Czech priest takes home $1.8 million 2014 Templeton Prize

Tomas Halik, Roman Catholic priest, has pursued his spiritual mission of dialogue with other believers and non-believers. The Templeton Prize is one of the world's richest, worth more than the $1.2 million the Nobel Prize.

REUTERS/Olivia Harris
Czech priest Tomas Halik was awarded the 2014 Templeton Prize in London March 13, 2014. Halik, a Catholic priest whose theology of paradox invites believers and atheists to dialogue has won the 2014 Templeton Prize.

A Czech Roman Catholic priest whose theology of paradox invites believers and atheists to dialogue has won the 2014 Templeton Prize, worth $1.83 million, for his work affirming the spiritual dimension of life.

Tomas Halik, who worked underground to promote democracy and morality before communism fell in Czechoslovakia in 1989, has "continuously opened vistas that advance humankind," the U.S.-based John Templeton Foundation said on Thursday in announcing the prize.

The award is one of the world's richest, worth more than the $1.2 million the Nobel Prize committee paid to its 2013 laureates. It honors a person who has contributed to "affirming life's spiritual dimension" through insights, discoveries or practical work.

Previous winners include the Dalai Lama, South Africa's Archbishop Desmond Tutu and British astrophysicist Martin Rees.

Since 1989, Halik has pursued his mission of dialogue with other believers and non-believers through his Czech Christian Academy, his work as chaplain at Prague's Charles University and his 17 books translated into 18 languages.

"The chief task of faith and theology is to teach the art of living amid life's paradoxes and the courage to enter the cloud of unknowing," he said in a speech in London where the Foundation announced the prize.


In his speech, Halik, 65, who was ordained secretly in East Germany in 1978, thanked his philosophy and theology professors, "many of whom spent long years in communist prison camps and had very little opportunity to write or publish."

With official repression of faith boosted after the 1968 Soviet invasion of Czechoslovakia, even his mother did not know about his study for the priesthood.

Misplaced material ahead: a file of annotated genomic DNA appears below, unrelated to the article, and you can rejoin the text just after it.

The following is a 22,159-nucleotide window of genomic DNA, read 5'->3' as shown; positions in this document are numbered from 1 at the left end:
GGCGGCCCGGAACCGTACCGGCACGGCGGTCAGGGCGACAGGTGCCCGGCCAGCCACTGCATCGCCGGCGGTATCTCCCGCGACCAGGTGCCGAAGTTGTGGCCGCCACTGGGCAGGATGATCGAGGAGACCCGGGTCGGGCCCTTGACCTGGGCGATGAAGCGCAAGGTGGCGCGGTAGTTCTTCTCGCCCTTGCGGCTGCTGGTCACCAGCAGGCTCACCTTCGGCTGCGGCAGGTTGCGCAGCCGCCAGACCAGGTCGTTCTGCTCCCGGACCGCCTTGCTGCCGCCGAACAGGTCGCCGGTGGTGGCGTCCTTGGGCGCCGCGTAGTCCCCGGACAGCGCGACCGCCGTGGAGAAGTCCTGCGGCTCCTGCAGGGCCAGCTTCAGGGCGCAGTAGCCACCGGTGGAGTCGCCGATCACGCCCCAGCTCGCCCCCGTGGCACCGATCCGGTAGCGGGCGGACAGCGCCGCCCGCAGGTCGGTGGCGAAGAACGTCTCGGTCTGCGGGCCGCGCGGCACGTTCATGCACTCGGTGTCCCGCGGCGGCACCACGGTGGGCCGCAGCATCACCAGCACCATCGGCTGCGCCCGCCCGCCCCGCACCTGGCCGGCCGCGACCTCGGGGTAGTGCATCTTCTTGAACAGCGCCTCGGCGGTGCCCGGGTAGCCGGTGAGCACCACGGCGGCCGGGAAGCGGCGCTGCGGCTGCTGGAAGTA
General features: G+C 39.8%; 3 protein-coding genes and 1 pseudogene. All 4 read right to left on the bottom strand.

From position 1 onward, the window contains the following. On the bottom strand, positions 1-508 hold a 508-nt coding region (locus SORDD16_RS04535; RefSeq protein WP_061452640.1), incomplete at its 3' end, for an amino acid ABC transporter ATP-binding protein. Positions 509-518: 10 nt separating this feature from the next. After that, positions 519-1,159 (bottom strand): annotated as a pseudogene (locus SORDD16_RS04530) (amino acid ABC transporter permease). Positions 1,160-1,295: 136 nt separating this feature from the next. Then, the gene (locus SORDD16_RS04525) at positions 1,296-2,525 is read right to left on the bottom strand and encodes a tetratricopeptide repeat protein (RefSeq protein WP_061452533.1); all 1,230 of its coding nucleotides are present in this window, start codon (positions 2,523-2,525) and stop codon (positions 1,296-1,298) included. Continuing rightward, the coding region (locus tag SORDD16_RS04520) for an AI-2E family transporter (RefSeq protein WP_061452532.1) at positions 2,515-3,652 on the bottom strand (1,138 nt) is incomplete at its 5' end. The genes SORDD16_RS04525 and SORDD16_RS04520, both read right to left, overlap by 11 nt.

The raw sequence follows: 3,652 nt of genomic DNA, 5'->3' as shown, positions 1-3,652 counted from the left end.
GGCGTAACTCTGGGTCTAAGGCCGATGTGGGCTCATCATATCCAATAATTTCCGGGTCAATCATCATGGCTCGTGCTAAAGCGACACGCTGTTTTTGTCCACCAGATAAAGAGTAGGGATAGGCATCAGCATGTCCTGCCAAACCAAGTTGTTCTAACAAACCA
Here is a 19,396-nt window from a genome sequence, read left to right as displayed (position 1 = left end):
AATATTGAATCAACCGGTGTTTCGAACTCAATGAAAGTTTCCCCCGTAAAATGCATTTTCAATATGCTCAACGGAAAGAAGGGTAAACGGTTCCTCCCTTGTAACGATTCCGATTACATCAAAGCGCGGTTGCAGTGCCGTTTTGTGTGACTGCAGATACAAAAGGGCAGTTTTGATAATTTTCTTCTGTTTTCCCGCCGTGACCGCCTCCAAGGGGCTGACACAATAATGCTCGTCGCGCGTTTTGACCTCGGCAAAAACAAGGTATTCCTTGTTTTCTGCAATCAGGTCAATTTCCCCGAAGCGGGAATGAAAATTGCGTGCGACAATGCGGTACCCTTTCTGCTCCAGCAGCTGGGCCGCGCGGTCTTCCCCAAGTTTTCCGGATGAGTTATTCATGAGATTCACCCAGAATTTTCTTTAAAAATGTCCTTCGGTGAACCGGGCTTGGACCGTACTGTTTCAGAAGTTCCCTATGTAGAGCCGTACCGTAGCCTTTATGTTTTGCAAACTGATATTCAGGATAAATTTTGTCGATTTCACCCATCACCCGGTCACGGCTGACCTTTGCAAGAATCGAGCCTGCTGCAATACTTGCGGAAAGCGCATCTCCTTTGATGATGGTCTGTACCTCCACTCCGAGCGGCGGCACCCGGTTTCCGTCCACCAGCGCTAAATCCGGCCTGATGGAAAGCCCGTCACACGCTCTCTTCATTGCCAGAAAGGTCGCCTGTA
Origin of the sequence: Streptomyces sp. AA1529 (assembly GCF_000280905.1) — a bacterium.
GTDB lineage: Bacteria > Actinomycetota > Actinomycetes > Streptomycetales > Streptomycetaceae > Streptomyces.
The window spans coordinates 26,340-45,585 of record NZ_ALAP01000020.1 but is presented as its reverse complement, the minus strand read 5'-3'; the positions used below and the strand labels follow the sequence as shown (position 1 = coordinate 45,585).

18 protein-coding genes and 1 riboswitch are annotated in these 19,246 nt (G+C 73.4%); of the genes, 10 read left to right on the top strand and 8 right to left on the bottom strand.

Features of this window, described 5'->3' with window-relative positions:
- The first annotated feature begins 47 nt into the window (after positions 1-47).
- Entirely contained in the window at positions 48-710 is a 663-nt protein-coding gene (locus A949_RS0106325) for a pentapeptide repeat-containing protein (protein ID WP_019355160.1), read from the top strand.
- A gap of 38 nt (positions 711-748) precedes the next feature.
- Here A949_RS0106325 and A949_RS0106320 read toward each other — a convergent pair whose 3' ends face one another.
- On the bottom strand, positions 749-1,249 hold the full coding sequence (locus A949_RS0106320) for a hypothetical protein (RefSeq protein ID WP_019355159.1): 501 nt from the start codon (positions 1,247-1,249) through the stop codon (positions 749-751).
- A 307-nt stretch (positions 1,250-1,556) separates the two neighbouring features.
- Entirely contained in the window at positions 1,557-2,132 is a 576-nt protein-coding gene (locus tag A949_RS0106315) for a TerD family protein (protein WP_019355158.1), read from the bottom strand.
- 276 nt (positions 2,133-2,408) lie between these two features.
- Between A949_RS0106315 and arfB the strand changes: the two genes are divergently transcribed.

Halik told Reuters in an interview this week before the prize was publicly announced that he would use the money to develop his work on dialogue with other faiths and atheists, especially at the Academic Parish next to Prague's famous Charles Bridge, which hosts a wide range of cultural and religious activities.

"In this parish in these past 25 years, I have baptized more than 1,000 young people," said the priest, who also worked closely with Vaclav Havel, the first post-communist president in Prague, and Polish-born Pope John Paul II.

"This year, we have 105 catechumens (candidates for baptism) - and this in what is supposed to be the most atheist country in the world," he said.

A 2012 Pew Research Forum survey showed the Czech Republic had the world's highest percentage of religiously unaffiliated people at 76 percent, ahead of North Korea (71 percent). China has the most non-religious people but they make up only 52 percent of the huge population.

Halik, a trained psychotherapist, was barred from teaching under communism as an "enemy of the regime." He is now a professor of the sociology of religion at Charles University and frequently lectures abroad.


A fluent English speaker, he came from a secular family and became a Catholic under the influence of English Catholic writers such as G.K. Chesterton and Graham Greene, whose novels he has used to explain Christian thinking to non-believers.

Halik said he believed life was made of paradoxes and the main dividing line in spiritual questions was not between believers and non-believers, but between what he called "seekers and dwellers."

Explaining his theological approach, he said seekers look for deeper meaning in life, either through religion or other spiritual quests, while dwellers are firmly anchored in organized religion or militant atheism.

One paradox is that even atheists can be seekers if they look for something more in life than material well-being while religious fundamentalists can be as rigid in their thinking as the most vociferous deniers of anything spiritual.

"In today's world, there are two extremes - religious fundamentalism and militant atheism," he said. Even atheists he meets tell him they believe there is "something else" to life beyond what empirical science observes.

"This 'somethingness' is the most widespread religion in our country," he said. "I would tell atheists they are not wrong, but have no patience with the silence of God."

Sometimes, he said, atheists have a distorted image of God that blinds them to the God who helps believers deal with the paradoxes and mysteries of life.

"When an atheist tells me his image of God, I say, 'thank God you don't believe in him. I don't believe in him either," he said.

(Editing by Sonya Hepinstall)

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